The Southern Association of Colleges and Schools (SACS) accredits more than 13,000 educational institutions spanning across the Southern United States. SACS serves the following states and geographic areas:
- North Carolina
- South Carolina
- The Caribbean
- Central America
- South America
SACS has affiliate organizations, including the Council on Accreditation and School Improvement and the Commission on Colleges.
The SACS Commission on Colleges (SACSCOC) extends accreditation to higher education institutions. The process includes four main steps and begins with two virtual Pre-Applicant Workshops. Both workshops have two distinct parts. The first part is for applicants to review procedures and complete the application process. The second is for a conference call with SACS representatives to discuss the materials in the first part.
After completing the workshops, prospective member institutions must prepare and submit an application. This process takes anywhere from several months to one or more years.
Once the institution submits its application, SACSCOC performs two visits, including a Candidacy Committee visit and an Accreditation Committee visit. The Candidacy Committee visits both main and off-campus instructional sites. The Board of Trustees will use the insights from this visit to grant or deny candidacy status.
The Accreditation Committee visit takes place within two years after the board awards candidacy to an institution. The committee visits both main and off-campus instructional sites again. This is at the expense of the institution. Accreditation is awarded from SACS for five years after initially being granted.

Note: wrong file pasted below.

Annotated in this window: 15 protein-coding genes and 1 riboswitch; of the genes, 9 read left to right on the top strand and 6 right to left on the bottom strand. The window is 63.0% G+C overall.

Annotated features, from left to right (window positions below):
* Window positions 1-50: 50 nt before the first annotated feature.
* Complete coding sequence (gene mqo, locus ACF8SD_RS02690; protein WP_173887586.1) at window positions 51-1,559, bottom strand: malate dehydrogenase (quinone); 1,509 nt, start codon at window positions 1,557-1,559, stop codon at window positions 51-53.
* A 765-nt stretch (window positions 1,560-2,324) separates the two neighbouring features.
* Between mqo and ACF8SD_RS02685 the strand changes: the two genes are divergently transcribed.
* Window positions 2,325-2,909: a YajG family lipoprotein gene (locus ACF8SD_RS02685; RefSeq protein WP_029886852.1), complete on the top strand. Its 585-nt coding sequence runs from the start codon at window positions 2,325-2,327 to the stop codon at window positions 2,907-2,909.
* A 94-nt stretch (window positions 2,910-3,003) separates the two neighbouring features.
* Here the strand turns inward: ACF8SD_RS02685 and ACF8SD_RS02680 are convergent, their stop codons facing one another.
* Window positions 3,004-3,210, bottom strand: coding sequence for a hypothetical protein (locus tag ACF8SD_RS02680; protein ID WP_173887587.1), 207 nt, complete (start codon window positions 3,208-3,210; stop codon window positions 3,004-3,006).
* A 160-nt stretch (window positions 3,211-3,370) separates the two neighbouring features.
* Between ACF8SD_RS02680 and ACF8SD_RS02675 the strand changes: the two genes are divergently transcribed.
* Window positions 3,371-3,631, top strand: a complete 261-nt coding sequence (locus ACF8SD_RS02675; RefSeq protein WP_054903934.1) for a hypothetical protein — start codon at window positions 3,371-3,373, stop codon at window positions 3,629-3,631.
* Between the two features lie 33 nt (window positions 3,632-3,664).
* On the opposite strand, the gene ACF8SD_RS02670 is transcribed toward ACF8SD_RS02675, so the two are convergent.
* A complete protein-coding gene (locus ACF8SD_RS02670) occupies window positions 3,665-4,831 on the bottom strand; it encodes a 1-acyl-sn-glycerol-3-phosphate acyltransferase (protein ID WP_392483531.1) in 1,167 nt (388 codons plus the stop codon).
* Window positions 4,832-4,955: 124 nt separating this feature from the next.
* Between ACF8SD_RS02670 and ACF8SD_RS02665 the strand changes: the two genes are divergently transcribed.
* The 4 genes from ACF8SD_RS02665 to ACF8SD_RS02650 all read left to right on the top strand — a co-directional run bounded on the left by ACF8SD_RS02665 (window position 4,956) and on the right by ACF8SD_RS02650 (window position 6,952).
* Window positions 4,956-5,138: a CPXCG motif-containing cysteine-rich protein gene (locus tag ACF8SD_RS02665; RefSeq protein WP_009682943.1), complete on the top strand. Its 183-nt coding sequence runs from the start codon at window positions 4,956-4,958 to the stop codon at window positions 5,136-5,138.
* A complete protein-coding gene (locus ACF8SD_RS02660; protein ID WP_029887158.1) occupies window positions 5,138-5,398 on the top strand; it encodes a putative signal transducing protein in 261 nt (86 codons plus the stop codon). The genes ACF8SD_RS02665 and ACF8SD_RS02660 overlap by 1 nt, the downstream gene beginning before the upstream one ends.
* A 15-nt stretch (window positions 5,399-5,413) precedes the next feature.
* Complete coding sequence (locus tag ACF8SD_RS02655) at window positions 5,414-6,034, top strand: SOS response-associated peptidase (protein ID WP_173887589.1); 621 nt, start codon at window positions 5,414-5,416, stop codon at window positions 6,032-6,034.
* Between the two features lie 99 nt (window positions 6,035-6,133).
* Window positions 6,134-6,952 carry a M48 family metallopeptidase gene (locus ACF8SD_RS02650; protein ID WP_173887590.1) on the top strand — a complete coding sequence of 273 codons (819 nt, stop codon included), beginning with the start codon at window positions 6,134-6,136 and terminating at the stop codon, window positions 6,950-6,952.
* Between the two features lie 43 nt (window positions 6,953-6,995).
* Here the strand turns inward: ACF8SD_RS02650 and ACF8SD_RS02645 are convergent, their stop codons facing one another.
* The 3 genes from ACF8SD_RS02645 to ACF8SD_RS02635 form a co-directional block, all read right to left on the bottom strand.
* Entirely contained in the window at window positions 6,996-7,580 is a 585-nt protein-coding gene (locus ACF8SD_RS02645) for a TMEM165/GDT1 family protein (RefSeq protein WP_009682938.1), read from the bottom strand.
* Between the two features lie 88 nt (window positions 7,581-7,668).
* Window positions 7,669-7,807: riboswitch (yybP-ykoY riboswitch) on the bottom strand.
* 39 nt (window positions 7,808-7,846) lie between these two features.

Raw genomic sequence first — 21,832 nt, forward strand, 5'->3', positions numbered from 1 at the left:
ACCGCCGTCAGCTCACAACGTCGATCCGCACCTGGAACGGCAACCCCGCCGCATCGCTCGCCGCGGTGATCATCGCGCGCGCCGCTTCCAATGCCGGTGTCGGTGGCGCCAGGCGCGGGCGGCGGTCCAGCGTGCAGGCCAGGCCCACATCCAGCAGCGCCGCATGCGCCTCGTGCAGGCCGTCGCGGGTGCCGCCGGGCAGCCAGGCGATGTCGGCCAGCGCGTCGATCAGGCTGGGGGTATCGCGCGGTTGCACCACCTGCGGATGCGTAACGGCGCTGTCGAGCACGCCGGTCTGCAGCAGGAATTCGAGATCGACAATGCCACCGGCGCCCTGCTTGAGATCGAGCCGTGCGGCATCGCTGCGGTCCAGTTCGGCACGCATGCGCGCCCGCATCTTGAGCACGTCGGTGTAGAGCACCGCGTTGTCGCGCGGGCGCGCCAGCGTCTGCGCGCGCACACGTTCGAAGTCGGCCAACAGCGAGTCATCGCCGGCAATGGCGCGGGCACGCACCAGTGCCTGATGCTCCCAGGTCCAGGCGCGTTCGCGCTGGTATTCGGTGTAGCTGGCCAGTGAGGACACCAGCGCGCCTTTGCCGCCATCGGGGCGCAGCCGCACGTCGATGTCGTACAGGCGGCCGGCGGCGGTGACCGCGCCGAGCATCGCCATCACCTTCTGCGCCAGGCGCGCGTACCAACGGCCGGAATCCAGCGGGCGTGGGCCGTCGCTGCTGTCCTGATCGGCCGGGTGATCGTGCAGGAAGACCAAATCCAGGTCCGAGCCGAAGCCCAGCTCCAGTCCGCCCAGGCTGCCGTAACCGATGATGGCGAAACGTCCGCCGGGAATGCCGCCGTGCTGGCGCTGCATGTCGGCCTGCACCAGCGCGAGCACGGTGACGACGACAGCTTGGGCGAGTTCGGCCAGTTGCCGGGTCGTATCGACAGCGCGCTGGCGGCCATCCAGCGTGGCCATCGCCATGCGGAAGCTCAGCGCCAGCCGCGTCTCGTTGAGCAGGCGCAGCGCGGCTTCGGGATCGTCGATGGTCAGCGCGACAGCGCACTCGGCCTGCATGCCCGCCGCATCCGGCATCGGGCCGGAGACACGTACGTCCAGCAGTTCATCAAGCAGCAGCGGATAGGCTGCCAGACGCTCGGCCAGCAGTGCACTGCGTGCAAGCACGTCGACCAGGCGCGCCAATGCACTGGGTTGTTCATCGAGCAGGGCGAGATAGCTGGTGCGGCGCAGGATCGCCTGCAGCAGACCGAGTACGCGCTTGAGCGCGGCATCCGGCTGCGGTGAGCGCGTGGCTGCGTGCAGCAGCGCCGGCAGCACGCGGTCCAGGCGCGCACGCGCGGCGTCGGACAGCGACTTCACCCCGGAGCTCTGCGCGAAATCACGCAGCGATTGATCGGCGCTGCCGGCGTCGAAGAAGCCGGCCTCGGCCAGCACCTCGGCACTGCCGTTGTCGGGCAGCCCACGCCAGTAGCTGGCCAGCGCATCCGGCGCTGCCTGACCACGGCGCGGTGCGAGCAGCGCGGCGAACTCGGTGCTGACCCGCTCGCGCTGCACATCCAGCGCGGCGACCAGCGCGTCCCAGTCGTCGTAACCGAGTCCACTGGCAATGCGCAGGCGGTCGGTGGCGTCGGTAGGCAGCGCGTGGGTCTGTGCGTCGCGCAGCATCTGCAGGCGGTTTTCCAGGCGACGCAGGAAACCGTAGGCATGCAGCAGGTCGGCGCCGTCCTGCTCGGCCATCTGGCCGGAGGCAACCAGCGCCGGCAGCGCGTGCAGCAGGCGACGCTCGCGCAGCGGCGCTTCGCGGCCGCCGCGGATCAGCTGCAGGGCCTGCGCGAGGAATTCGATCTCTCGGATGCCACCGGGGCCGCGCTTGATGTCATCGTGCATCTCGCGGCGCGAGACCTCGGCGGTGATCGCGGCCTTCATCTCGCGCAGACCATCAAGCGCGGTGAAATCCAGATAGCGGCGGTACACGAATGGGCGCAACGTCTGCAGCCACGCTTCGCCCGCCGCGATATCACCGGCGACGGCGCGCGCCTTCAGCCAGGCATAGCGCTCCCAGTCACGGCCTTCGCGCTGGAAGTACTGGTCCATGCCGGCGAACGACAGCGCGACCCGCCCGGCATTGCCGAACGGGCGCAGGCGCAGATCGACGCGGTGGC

Download Watermark's Essential Guide To SACSCOC Accreditation for additional insights into the process.
6. Western Association of Schools and Colleges
The Western Association of Schools and Colleges (WASC) accredits over 5,200 educational institutions through its subdivision, the Accrediting Commission for Schools (ACS WASC).
ACS WASC serves California and Hawaii in addition to the following regions:
- Pacific Region
- Middle East
For a higher education institution to receive accreditation from ACS WASC, there are a series of steps they must follow. The first is the initial visit process in which a two-member team from ACS WASC makes a one- or two-day visit. If the commission grants either accreditation or candidacy, the institution will then go on to complete a self-study.
The self-study process involves the following:
- Clarification of the institution's learner outcomes
- Assessment of the institution in relation to ACS WASC criteria
- Development of a plan for improvement
Once the self-study process wraps up, the ACS WASC will conduct a visit to ensure the institution continues to align with standards. After the visit is complete, the commission will decide whether to extend accreditation or not after reviewing the visiting committee report.
Once ACS WASC grants accreditation to an institution, annual follow-ups take place to ensure they are meeting commission standards. Annual assessments and reports allow ACS WASC to monitor member institutions on an ongoing basis.
Download Watermark's Essential Guide To WASC Accreditation for additional insights into the process.
Watermark Makes Accreditation Management Simple
Higher education accreditation in the United States is an important consideration for every post-secondary institution. Watermark's solutions make managing the accreditation process easier. With our assessment and accreditation management system, Planning & Self-Study, your institution's data integrates right into your decision-making process without having to build reports from scratch.
With over 20 years of experience, our system helps your institution with templates for each accrediting body to make your job easier. Watermark's solutions can bring stakeholders and data together while assisting with self-study for regional accreditation. The sleek interface and comprehensive program review reporting features support your institution and streamline your accreditation process.